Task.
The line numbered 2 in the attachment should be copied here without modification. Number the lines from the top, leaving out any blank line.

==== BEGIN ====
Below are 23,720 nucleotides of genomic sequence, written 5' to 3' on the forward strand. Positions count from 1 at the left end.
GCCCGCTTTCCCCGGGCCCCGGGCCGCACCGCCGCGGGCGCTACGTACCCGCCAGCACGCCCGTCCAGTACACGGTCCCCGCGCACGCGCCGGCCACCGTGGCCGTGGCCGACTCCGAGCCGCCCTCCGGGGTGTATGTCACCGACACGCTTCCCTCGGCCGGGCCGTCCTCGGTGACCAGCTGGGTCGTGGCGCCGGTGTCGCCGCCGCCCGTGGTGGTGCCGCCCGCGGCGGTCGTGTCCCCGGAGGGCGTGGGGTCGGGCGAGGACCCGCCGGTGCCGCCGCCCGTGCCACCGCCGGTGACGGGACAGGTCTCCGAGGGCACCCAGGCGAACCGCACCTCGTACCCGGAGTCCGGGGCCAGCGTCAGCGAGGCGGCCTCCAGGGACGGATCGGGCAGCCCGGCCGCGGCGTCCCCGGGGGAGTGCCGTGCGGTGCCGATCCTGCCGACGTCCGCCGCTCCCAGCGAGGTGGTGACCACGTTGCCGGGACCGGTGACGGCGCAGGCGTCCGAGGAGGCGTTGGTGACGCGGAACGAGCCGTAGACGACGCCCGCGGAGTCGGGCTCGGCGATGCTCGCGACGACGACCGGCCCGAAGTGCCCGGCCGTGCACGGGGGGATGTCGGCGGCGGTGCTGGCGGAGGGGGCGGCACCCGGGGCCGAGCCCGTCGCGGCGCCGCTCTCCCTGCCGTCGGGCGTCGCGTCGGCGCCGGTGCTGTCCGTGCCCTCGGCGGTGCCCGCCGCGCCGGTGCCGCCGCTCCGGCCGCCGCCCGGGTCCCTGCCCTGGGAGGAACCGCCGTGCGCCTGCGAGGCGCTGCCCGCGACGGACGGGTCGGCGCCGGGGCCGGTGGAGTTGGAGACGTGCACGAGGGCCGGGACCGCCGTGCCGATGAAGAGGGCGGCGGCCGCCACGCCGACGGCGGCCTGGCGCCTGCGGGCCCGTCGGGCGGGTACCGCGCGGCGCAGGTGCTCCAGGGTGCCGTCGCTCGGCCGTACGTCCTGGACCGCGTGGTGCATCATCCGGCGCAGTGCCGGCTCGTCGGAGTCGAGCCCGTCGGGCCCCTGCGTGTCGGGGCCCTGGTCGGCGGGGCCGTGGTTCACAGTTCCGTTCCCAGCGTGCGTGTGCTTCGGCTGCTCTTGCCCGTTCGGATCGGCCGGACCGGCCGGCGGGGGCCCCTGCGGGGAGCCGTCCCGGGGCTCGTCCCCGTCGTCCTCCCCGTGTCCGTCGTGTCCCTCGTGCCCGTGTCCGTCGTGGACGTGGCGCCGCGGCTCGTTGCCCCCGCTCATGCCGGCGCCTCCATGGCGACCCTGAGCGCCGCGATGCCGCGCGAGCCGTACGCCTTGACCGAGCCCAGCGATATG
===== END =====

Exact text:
GCCCGCTTTCCCCGGGCCCCGGGCCGCACCGCCGCGGGCGCTACGTACCCGCCAGCACGCCCGTCCAGTACACGGTCCCCGCGCACGCGCCGGCCACCGTGGCCGTGGCCGACTCCGAGCCGCCCTCCGGGGTGTATGTCACCGACACGCTTCCCTCGGCCGGGCCGTCCTCGGTGACCAGCTGGGTCGTGGCGCCGGTGTCGCCGCCGCCCGTGGTGGTGCCGCCCGCGGCGGTCGTGTCCCCGGAGGGCGTGGGGTCGGGCGAGGACCCGCCGGTGCCGCCGCCCGTGCCACCGCCGGTGACGGGACAGGTCTCCGAGGGCACCCAGGCGAACCGCACCTCGTACCCGGAGTCCGGGGCCAGCGTCAGCGAGGCGGCCTCCAGGGACGGATCGGGCAGCCCGGCCGCGGCGTCCCCGGGGGAGTGCCGTGCGGTGCCGATCCTGCCGACGTCCGCCGCTCCCAGCGAGGTGGTGACCACGTTGCCGGGACCGGTGACGGCGCAGGCGTCCGAGGAGGCGTTGGTGACGCGGAACGAGCCGTAGACGACGCCCGCGGAGTCGGGCTCGGCGATGCTCGCGACGACGACCGGCCCGAAGTGCCCGGCCGTGCACGGGGGGATGTCGGCGGCGGTGCTGGCGGAGGGGGCGGCACCCGGGGCCGAGCCCGTCGCGGCGCCGCTCTCCCTGCCGTCGGGCGTCGCGTCGGCGCCGGTGCTGTCCGTGCCCTCGGCGGTGCCCGCCGCGCCGGTGCCGCCGCTCCGGCCGCCGCCCGGGTCCCTGCCCTGGGAGGAACCGCCGTGCGCCTGCGAGGCGCTGCCCGCGACGGACGGGTCGGCGCCGGGGCCGGTGGAGTTGGAGACGTGCACGAGGGCCGGGACCGCCGTGCCGATGAAGAGGGCGGCGGCCGCCACGCCGACGGCGGCCTGGCGCCTGCGGGCCCGTCGGGCGGGTACCGCGCGGCGCAGGTGCTCCAGGGTGCCGTCGCTCGGCCGTACGTCCTGGACCGCGTGGTGCATCATCCGGCGCAGTGCCGGCTCGTCGGAGTCGAGCCCGTCGGGCCCCTGCGTGTCGGGGCCCTGGTCGGCGGGGCCGTGGTTCACAGTTCCGTTCCCAGCGTGCGTGTGCTTCGGCTGCTCTTGCCCGTTCGGATCGGCCGGACCGGCCGGCGGGGGCCCCTGCGGGGAGCCGTCCCGGGGCTCGTCCCCGTCGTCCTCCCCGTGTCCGTCGTGTCCCTCGTGCCCGTGTCCGTCGTGGACGTGGCGCCGCGGCTCGTTGCCCCCGCTCATGCCGGCGCCTCCATGGCGACCCTGAGCGCCGCGATGCCGCGCGAGCCGTACGCCTTGACCGAGCCCAGCGATATG